The author of an excellent book towards understanding Alaska,
Chills and Fever: Health and Disease in the Early History of Alaska. 1989. Publisher: University of Alaska Press. ISBN: 0912006587 has died, Dr. Robert Fortuine. I know his book but had no idea of his extensive life. Fortunately, his biography can be read at the Anchorage Daily News
Dr Fortuine was named Alaska Historian of the Year in 1990 for his book “Chills and Fever: Health and Disease in the Early History of Alaska” and again in 2005 for his book “Must We All Die? Alaska’s Enduring Struggle with Tuberculosis.” He was also a Fellow of the Arctic Institute of North America, a founding member of the American Society for Circumpolar Health, and a co-founder of the Amundsen Educational Center in Soldotna (a Christian vocational school for Alaska Natives).
Field assignments in the Indian Health Service included successive postings as medical officer and medical officer in charge at the Turtle Mountain Chippewa Reservation at Belcourt, N.D. (1961-63), then as service unit director at Kanakanak in Alaska (1963-64), Bethel (1964-67), on the Navajo Reservation at Fort Defiance, Ariz. (1970-71) and finally as director of the Alaska Native Medical Center in Anchorage (1971-77). From 1977-1980, he was detailed to the U.S. State Department as international health attache, the liaison officer between the U.S. government and the World Health Organization … Until his retirement from the Public Health Service in 1987, he worked as a family physician and emergency room physician at the Alaska Native Medical Center, then spent another 12 years as a volunteer operating a weekly skin clinic at the hospital…. Since 1989, Dr. Fortuine taught first-year medical students at the University of Alaska Anchorage as part of the WWAMI Program of the University of Washington.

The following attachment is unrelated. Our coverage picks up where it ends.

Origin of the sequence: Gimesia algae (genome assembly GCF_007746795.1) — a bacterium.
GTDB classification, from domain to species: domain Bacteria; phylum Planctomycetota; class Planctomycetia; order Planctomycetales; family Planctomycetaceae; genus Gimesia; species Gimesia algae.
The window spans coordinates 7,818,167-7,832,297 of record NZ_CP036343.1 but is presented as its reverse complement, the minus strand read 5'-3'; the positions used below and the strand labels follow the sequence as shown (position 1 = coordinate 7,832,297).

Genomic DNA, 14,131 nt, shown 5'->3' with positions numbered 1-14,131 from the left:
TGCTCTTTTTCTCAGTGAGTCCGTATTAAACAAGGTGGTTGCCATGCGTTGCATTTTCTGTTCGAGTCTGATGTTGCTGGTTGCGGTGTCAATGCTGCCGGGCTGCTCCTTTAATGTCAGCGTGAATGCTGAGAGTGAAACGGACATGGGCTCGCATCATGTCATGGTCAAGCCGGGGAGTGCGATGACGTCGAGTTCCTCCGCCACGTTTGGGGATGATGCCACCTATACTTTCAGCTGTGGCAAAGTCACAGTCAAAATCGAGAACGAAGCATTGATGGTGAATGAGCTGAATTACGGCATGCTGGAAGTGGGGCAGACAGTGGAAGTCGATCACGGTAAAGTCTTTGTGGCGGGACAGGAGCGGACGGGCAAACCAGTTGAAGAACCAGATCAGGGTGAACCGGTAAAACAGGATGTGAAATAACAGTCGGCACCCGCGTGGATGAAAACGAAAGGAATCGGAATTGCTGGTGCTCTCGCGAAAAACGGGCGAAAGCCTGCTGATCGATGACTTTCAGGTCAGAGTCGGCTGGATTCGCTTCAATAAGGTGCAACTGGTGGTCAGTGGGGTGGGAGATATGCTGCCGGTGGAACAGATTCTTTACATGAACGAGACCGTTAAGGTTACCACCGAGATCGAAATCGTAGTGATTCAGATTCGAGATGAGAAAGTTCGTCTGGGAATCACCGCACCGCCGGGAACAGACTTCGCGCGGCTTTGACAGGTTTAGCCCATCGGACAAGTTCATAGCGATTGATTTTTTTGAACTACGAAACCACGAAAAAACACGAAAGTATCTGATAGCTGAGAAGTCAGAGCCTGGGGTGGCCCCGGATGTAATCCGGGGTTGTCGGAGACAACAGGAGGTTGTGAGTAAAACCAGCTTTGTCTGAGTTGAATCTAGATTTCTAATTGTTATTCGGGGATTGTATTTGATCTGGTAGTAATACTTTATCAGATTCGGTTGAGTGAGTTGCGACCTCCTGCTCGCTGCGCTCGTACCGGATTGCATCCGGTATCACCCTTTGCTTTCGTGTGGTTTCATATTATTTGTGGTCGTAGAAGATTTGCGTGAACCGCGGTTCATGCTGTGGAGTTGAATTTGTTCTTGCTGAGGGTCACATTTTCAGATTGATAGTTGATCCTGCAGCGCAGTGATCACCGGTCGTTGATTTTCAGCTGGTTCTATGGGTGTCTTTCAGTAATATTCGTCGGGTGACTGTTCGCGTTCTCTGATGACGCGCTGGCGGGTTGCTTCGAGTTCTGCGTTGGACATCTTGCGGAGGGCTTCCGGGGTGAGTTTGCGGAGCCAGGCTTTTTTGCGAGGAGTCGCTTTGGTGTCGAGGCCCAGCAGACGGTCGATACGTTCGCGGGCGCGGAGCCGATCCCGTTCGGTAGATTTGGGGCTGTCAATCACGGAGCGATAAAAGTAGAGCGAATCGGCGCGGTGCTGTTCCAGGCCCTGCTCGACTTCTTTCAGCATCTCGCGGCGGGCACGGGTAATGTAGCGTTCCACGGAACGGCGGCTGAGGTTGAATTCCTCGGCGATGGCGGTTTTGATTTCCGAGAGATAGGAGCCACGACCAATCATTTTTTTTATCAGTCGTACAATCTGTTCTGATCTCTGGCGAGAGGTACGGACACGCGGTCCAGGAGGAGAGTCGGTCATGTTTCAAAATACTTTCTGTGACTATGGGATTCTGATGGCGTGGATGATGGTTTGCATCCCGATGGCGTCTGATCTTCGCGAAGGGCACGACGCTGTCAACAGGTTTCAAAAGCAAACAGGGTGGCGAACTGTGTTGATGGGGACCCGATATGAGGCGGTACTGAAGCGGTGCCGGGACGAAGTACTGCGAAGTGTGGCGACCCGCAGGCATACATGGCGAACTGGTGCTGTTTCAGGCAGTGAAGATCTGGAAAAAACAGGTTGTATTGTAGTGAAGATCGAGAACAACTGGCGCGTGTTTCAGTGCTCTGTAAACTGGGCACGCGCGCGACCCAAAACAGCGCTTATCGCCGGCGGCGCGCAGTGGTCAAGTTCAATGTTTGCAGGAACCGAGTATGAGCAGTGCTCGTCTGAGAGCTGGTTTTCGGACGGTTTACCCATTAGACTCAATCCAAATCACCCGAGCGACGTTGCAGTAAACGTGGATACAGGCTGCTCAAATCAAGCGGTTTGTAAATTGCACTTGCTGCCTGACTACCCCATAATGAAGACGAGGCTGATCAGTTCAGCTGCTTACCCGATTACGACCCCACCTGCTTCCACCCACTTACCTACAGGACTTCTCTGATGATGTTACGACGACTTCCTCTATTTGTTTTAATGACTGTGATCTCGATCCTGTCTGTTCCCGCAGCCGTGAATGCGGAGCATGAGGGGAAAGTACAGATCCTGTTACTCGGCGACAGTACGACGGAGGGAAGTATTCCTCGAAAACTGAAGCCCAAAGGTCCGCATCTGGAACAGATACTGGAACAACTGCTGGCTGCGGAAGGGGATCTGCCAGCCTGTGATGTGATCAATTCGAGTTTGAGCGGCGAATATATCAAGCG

Another related post–
Anchorage Museum to open tuberculosis exhibit